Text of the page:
What is leukemia?
Leukemia is a cancer which starts in blood-forming tissue, usually the bone marrow. It leads to the over-production of abnormal white blood cells, the part of the immune system which defends the body against infection.
Leukemia affects white blood cells and can be classified by the type of white cell affected (myeloid or lymphatic) and by the way the disease progresses (acute or chronic). Acute and chronic do not refer to how serious the disease is but to how rapidly it progresses. Acute leukemia progresses rapidly unless effectively treated, but it can sometimes be cured with standard treatments, such as bone marrow transplants. Chronic leukemia progresses slowly and although it is not usually possible to cure chronic leukemia with standard treatments, it can be treated and managed as a long-term condition.
In all types of leukemia, symptoms are more commonly caused by lack of normal blood cells than by the presence of abnormal white cells. As the bone marrow becomes full of leukemia cells, it is unable to produce the large numbers of normal blood cells which the body needs.
Signs and Symptoms
While there are numerous signs and symptoms associated with leukemia, they are non-specific and can be associated with other health problems. Although a doctor may suspect a patient has leukemia, based on signs and symptoms, it can only be diagnosed by laboratory tests.
It’s important to be aware of the leukemia symptoms and recognise what isn’t normal for your body, even if you aren’t sure what is wrong with you. If you or someone you know are concerned about potential symptoms, seek help from a healthcare professional.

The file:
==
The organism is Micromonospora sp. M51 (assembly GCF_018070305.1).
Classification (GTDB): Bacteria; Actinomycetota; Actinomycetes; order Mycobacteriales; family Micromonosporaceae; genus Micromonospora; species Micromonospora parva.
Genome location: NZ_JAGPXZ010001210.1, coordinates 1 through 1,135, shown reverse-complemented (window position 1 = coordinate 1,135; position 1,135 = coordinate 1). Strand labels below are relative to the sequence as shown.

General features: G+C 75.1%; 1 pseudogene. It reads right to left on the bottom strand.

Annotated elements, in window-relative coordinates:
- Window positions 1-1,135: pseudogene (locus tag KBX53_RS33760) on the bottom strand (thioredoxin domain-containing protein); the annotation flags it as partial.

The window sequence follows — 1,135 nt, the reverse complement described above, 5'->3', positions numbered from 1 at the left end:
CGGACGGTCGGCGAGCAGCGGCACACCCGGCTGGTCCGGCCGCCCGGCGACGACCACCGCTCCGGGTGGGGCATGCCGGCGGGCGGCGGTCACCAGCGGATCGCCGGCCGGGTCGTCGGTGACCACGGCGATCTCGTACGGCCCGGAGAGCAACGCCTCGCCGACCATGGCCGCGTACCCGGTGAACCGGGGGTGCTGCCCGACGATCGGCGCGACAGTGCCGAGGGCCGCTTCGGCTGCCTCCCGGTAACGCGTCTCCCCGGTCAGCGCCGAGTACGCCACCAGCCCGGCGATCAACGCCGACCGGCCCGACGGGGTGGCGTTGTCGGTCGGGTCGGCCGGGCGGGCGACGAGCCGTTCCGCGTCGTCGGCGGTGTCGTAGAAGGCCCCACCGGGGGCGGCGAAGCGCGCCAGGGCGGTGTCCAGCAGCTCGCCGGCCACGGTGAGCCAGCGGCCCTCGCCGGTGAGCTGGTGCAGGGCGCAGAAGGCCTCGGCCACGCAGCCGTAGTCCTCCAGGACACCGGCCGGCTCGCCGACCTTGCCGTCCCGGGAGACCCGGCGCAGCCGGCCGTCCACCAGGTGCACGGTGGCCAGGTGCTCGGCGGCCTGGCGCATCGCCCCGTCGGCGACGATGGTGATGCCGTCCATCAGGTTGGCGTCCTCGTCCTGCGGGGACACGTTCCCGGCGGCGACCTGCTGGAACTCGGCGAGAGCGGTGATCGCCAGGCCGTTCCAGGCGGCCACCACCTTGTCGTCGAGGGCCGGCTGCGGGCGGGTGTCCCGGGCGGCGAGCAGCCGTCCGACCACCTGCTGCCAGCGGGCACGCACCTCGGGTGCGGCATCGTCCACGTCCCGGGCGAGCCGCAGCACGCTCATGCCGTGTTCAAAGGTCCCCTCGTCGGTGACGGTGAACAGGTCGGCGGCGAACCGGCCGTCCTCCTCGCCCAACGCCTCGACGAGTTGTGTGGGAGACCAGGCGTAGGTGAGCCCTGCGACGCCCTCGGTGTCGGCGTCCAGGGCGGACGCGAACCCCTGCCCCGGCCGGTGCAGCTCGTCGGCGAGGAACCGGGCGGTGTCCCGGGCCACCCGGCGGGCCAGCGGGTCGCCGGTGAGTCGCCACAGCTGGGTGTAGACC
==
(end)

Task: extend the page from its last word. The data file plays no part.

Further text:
The most common symptoms experienced by leukemia patients include:
• Shortness of breath
• Fever or night sweats
• Bruising or bleeding
• Bone/joint pain
• Repeated infections
Other less frequently experienced symptoms of leukemia are:
• swollen lymph nodes
• stomach discomfort
• nausea or vomiting
• numbness in hands or feet
• heart palpitations
• loss of concentration
• sleeping problems
• muscle pain
• back pain
• itchy skin
• weight loss
When should I be concerned?
If you are displaying more than one of the above symptoms, it’s important to seek help. Since the symptoms are common to other unrelated illnesses, it is unlikely that leukemia will be the cause, however, it is for this exact reason that leukemia can be hard to spot, as the signs and symptoms are so easily misdiagnosed. Seeking help as soon as possible can be crucial for either ruling leukemia out or getting an early diagnosis.
Finding out more and accessing support
If you want to find out more, or need more information on support after a leukemia diagnosis, please click here.